When you had a gas or standard electric range, finding cookware was easy. In fact, my favorite were these inexpensive Calphalon brand anodized aluminum non-stick fry pans. They worked especially well on gas stoves and OK on electric coil stoves.
But with and induction cooktop, there are a few other things you need to look at. The two important things are, the conductivity of the surface, and how flat it is. Aluminum (by itself) is not conductive so by itself, will not work on induction. This is a shame since its lightweight and conducts height pretty well.
While stainless steel and and especially tri-clad frying pans are great for things like, pan searing a steak or to saute a piece of fish, they don’t work great for things like fried eggs. A non-stick pan is always ideal.
The Proper Pan
First, we want to find a non-stick pan that also includes a big hunk of magnetic metal. If you are wondering if your pan is induction ready, either check on the back of the packaging, it will normally say its induction compatible or another easy way is to find a magnet and stick it to the bottom. The pan I have you can stick a magnet to it so I know it works.
A flat Pan
Unlike with a gas range or a radiant electric stove that emits heat up, an induction stove does not radiate heat. Instead, it uses magnets to heat up the pan directly, not the stove. So the flatter the bottom of your pan, the better. This is where my old Calphalon pans fell short because they kinda round on the bottom.
The flatter your pan, the more surface can be heated up by the magnets. And this is where name brand comes into play. The pans I chose are from AllClad. Most of their stuff is very expensive but it’s expensive for a reason, it is made very well.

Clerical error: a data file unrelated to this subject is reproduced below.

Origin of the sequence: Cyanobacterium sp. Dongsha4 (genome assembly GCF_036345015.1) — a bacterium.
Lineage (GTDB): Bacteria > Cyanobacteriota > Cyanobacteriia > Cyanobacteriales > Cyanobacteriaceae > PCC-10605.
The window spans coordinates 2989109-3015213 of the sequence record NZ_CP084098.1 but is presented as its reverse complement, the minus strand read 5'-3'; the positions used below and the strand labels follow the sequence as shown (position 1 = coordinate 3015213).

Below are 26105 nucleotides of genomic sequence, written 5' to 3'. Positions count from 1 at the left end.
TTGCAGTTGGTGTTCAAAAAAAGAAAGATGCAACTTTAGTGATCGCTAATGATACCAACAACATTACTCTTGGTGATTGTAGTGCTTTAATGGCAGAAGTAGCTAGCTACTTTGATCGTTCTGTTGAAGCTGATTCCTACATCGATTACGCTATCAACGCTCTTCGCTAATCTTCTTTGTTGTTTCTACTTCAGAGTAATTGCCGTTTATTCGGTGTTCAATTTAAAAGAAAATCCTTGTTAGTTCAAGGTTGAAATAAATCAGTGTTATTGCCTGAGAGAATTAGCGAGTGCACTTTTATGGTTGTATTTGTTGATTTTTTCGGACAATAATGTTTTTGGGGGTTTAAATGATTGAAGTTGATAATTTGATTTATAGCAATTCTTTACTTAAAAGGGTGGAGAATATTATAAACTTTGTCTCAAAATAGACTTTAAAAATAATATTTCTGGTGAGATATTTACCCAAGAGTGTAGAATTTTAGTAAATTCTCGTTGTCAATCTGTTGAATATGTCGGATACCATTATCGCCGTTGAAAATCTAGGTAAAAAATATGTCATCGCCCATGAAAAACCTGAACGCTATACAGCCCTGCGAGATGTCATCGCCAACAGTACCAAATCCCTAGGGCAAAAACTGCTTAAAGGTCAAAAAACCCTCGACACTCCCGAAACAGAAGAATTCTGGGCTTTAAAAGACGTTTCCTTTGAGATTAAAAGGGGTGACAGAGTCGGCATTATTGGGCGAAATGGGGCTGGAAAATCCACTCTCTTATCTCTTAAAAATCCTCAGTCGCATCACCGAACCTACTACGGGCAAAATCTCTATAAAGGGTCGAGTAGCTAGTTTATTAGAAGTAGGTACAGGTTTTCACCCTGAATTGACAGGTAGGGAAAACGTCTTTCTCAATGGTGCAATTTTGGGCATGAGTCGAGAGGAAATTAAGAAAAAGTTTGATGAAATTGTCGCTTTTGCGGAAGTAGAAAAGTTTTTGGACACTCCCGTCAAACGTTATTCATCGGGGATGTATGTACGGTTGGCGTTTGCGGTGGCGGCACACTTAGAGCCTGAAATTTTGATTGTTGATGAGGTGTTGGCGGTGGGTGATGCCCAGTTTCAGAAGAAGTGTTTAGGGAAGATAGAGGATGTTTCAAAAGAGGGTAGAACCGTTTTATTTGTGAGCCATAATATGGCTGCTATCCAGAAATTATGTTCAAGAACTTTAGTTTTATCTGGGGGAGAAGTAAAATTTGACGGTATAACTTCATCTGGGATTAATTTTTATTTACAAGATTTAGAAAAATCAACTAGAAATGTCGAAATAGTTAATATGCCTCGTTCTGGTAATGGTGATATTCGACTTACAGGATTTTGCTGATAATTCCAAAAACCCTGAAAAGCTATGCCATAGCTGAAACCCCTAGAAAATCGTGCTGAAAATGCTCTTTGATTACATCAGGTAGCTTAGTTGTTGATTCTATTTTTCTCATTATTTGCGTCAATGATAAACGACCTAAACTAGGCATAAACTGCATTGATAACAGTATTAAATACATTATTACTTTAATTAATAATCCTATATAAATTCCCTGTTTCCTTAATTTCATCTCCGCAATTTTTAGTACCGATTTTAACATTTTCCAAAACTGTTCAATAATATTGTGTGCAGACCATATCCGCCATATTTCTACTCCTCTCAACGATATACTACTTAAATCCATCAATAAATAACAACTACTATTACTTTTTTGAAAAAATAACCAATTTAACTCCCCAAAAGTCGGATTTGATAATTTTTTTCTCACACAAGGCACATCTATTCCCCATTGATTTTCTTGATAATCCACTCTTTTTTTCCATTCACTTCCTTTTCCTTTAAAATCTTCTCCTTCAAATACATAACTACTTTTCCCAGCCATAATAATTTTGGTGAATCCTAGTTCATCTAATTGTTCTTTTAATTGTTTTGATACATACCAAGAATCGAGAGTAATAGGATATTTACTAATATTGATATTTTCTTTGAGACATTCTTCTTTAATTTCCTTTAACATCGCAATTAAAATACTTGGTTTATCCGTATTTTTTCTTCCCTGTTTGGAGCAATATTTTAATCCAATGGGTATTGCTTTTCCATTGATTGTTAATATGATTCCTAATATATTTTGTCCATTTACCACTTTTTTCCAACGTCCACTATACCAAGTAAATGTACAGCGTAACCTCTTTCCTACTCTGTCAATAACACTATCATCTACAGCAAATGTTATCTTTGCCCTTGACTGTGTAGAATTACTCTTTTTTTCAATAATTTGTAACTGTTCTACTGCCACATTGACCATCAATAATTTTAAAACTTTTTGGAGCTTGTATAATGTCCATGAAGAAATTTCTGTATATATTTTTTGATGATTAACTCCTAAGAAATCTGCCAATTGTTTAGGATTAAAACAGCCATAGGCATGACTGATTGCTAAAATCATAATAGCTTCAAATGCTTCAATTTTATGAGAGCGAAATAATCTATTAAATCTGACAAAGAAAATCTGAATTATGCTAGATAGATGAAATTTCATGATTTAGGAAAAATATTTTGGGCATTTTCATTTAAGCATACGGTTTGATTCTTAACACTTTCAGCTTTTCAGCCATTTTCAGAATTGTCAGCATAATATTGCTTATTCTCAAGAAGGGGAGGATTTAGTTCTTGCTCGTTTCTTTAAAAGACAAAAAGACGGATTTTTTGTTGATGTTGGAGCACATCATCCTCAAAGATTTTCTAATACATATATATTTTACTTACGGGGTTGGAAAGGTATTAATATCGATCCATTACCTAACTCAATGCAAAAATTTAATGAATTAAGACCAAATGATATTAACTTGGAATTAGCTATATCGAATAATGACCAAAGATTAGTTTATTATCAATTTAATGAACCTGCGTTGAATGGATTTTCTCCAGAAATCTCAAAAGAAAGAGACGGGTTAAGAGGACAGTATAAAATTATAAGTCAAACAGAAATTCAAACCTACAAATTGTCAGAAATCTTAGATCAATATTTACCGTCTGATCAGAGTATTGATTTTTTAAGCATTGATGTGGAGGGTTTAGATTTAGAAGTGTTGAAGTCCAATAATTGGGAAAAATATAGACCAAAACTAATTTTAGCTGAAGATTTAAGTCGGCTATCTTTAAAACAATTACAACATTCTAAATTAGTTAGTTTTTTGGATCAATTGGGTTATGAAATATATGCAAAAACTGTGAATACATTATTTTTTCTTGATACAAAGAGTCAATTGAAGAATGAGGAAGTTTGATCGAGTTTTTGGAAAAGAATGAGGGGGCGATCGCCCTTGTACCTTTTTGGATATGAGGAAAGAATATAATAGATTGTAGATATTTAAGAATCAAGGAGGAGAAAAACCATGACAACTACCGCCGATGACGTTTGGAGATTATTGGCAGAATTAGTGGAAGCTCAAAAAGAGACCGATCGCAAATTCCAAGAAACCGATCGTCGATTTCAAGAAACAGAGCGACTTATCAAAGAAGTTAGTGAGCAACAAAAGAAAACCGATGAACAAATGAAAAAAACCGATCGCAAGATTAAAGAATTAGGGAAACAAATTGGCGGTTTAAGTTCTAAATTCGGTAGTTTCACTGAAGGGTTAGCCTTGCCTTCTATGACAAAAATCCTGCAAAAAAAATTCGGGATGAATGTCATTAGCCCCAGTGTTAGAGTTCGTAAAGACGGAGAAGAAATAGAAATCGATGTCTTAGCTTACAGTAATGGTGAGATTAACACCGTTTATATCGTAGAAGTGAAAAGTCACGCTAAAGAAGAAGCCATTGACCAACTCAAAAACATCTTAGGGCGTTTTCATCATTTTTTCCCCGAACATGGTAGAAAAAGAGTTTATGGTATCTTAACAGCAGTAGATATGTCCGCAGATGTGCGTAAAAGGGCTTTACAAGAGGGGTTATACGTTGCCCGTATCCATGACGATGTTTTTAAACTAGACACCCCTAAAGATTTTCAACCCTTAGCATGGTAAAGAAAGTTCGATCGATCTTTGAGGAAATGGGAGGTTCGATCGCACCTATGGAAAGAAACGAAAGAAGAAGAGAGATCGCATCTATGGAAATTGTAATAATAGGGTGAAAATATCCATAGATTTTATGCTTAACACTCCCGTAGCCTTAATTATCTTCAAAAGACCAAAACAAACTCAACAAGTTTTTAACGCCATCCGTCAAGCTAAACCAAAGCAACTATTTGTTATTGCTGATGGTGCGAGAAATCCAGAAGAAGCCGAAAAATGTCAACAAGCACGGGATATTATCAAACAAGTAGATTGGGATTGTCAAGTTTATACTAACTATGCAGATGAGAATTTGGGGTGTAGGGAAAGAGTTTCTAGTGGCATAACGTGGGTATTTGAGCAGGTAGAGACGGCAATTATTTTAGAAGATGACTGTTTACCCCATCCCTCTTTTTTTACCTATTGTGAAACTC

I chose a two pan set that has an 8 inch and a 10 inch non stick fry pan. Doing it over, I would spend the extra money and get the 10 and 12 inch set since they are much more versatile pan sizes for you to use. Especially if you have a larger family, the big pan in a must.
The pans are super slick so you don’t need a ton of fat when you are frying things like eggs. Things clean off real well. They have a decent handle that is riveted to the pan and has no plastic or silicon so it can go in the oven with no issues at all.
The only issue I have is the shape of the pans themselves. In particular the lip curves up quite a bit which most times is not an issue. Where it does become an issue is when you want to make those fancy french omelettes and rolling it out onto the plate. Because it doesn’t flare out like most pans, you have to tip the pan more then you would with other pans.
If you do a lot of omelettes, you might want to look at a more traditional shaped pan then what these pans are. If so, take a look at the other option I have below. The prices are comparable so might be a better option for you.
The pans are dishwasher safe but what people will tell you is the harsh environment of a dishwasher will wear the non-stick out faster. This is probably the case but given how in-expensive these are, I have no issues buying another set in 2 years when the non-stick gives up the ghost.
But if you have a nice deep sink, washing pots and pans is not a big deal. So go ahead and order them now, you will be happy you did.
We all Need a Good Fry Pan
Hopefully this gives you a few options. I like All Clad just due to the care that goes into their production and their warranty. But my sister likes Analon and if you are at a budget, Circulon makes a nice set as well, just not as refined. So make sure you get yourself a good frying pan. What did you buy?
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